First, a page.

So here I am, my whole world shaken up, when over the cube wall comes a lot of talk about beer. I mean, months of it. I had to do something with all that information; I’m a nerd, after all. So I started writing this story about a mouthy guy. I guess he’s conservative, but I never really worked that out consciously; who brews beer and doesn’t want to be bothered by anything outside his little world. He’s worked his butt off to get his world the way he wants it, and I could never blame him. I threw in all kinds of characters: from the base, from people I’d grown up with, from people that I hated, from people that I loved. People who had struck me as particularly intense. Then I twisted them up a little, gave them unresolvable problems, and tossed them in with each other. Because that’s what the base was like: a wide variety of people that had to get along, and had to get the job done, and didn’t have a lot of filters. How do you get along with someone you disagree with, who won’t shut up, and who thinks that a drill sergeant is a good role model? You work it out or the group falls apart, and I wanted to capture that feeling. Not to say this is a political book; it’s a book about how people act when they’re in that kind of hothouse where everybody knows everybody else and they’re all trying not to kill each other, yet they’re not polite about it. In the Midwest, everyone’s polite as a strategy to keep from killing each other. There are a lot of things you don’t say. I found working out at the base like a long, cold glass of water: I could swear, I could say my opinions; I could be wrong, yet not be ostracized. I got laughed at, sure, but not kicked out. I loved it.
Ironically, before I started working out there, I didn’t care for beer. Growing up in the Midwest, beer was American and you loved it or else you were a commie pinko. And it couldn’t just be American beer; it had to be Coors or Bud Light. I didn’t care for either one of them. When I started drinking, I fell in love with gin and Jagermeister and tequila (not at the same time) and all kinds of spirits that tasted like something. This beer stuff was for shit, and I wasn’t wasting time or brain cells on it. After listening to hours and hours about homebrew, I finally got the nerve to try some craft beers. I forget what I started with, really. I’m sure I started writing before I started drinking the beer, because I remember thinking, “Well, if you’re going to write about it, you’re going to have to drink it.” I picked up a copy of Brewing Up a Business: Adventures in Beer from the Founder of Dogfish Head Craft Brewery and read it (good book) as research before I started drinking, and I think it was that book that tipped me over the edge. So I wouldn’t be surprised if Sam Calagione didn’t end up as part of the main character, too. I want to say that Fat Tire was the first craft beer I had. (And now I’m thinking, “Does Fat Tire count as a craft beer? It’s everywhere.” But it’s not, my husband went out to DC a while ago and couldn’t find any. One of the good parts of Colorado culture is the beer, and you start taking it for granted.) “Huh,” I said. “Not too bad.” Since then, I’ve tried a lot of different things. It took a long time before I really got into IPAs, but I’m starting to get better at them (it feels almost like acquiring a skill, learning how to drink IPAs).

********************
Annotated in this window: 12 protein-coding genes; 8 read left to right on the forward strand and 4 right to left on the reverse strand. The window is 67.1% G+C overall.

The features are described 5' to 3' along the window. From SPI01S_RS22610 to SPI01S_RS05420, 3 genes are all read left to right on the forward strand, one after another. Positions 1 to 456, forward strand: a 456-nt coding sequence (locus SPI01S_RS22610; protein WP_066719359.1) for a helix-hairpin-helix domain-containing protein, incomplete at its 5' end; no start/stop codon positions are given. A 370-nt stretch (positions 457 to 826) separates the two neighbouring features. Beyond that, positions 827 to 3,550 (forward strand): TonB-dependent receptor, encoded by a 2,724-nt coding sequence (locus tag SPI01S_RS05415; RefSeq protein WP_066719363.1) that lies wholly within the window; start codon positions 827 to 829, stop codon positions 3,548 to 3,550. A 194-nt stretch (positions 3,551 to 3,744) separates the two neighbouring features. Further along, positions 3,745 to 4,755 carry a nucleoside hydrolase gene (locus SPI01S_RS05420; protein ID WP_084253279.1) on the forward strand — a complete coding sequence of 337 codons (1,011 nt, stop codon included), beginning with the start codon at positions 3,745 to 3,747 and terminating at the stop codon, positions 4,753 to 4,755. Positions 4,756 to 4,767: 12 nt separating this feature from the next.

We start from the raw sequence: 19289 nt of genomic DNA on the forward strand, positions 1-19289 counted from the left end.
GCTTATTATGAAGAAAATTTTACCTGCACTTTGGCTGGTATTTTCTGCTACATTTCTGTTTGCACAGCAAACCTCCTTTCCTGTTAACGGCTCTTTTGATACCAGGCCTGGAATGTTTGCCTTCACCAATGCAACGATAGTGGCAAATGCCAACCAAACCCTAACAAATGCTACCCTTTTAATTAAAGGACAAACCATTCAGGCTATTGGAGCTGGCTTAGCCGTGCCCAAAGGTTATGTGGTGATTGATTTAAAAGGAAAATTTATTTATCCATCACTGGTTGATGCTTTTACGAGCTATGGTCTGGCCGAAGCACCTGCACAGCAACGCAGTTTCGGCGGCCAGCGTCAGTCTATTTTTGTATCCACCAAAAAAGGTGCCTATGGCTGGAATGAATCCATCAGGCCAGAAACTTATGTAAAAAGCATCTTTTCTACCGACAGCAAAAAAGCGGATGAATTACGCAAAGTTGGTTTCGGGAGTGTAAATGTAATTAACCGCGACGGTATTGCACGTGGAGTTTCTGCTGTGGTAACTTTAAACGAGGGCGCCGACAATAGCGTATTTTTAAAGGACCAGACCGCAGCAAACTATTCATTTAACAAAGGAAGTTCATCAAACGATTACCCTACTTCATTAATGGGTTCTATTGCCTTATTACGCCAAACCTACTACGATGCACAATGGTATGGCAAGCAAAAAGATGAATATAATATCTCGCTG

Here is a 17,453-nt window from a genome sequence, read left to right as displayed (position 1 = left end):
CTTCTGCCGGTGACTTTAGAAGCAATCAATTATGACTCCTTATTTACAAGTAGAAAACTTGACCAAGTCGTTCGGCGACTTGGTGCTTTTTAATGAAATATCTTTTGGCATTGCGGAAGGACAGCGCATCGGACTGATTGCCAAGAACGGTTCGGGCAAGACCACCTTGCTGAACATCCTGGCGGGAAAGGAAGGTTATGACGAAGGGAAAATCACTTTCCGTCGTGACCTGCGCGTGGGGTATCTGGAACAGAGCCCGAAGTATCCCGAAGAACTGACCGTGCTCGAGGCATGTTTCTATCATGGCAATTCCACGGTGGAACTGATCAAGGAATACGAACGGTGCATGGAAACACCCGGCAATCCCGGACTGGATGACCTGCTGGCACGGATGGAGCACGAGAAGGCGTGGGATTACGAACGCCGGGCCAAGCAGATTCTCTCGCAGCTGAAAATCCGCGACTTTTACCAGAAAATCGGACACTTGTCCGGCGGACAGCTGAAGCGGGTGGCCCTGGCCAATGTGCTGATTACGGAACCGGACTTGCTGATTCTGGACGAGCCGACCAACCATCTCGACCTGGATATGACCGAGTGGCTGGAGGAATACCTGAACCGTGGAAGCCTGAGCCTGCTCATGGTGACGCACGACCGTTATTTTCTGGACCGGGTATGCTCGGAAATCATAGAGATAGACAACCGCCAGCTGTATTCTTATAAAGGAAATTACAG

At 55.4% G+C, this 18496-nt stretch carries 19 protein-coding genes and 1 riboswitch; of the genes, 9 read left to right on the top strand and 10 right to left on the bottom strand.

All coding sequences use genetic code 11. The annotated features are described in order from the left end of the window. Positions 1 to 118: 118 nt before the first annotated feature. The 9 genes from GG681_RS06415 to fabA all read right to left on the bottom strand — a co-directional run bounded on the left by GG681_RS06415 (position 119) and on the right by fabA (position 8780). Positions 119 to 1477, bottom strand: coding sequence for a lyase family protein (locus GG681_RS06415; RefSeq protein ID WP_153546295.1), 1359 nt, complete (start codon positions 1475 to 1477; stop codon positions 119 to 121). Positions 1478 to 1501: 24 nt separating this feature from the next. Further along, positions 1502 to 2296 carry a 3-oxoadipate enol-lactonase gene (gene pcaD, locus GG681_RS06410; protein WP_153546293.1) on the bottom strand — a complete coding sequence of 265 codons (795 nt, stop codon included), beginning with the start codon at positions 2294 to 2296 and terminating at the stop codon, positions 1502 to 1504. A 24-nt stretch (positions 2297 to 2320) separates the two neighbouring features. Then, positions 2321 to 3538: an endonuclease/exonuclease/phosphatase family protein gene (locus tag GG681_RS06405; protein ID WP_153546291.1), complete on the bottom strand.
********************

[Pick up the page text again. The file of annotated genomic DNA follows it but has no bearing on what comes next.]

I walked into the job (and the book) while getting my ideas all shaken up…by the time I walked out of the job (although finishing the book took years after that), I had learned how to drink beer, how to spout my opinion to whoever the hell I wanted, in whatever terms I felt like (and to get away with it, most of the time), and to let my mind get changed about people in a lot of the same ways the main character does. At one point, he talks about how he used to judge people on whether or not they gave him more than they got–even down to the point of whether they liked his beer. He doesn’t really come to any conclusions, but he does stop thinking about “the world” as one little podunk town, and “a friend” as someone who tells him what he wants to hear and does what he wants them to do. I like to think I’ve changed a little in that direction, too.
Buy Alien Blue: amazon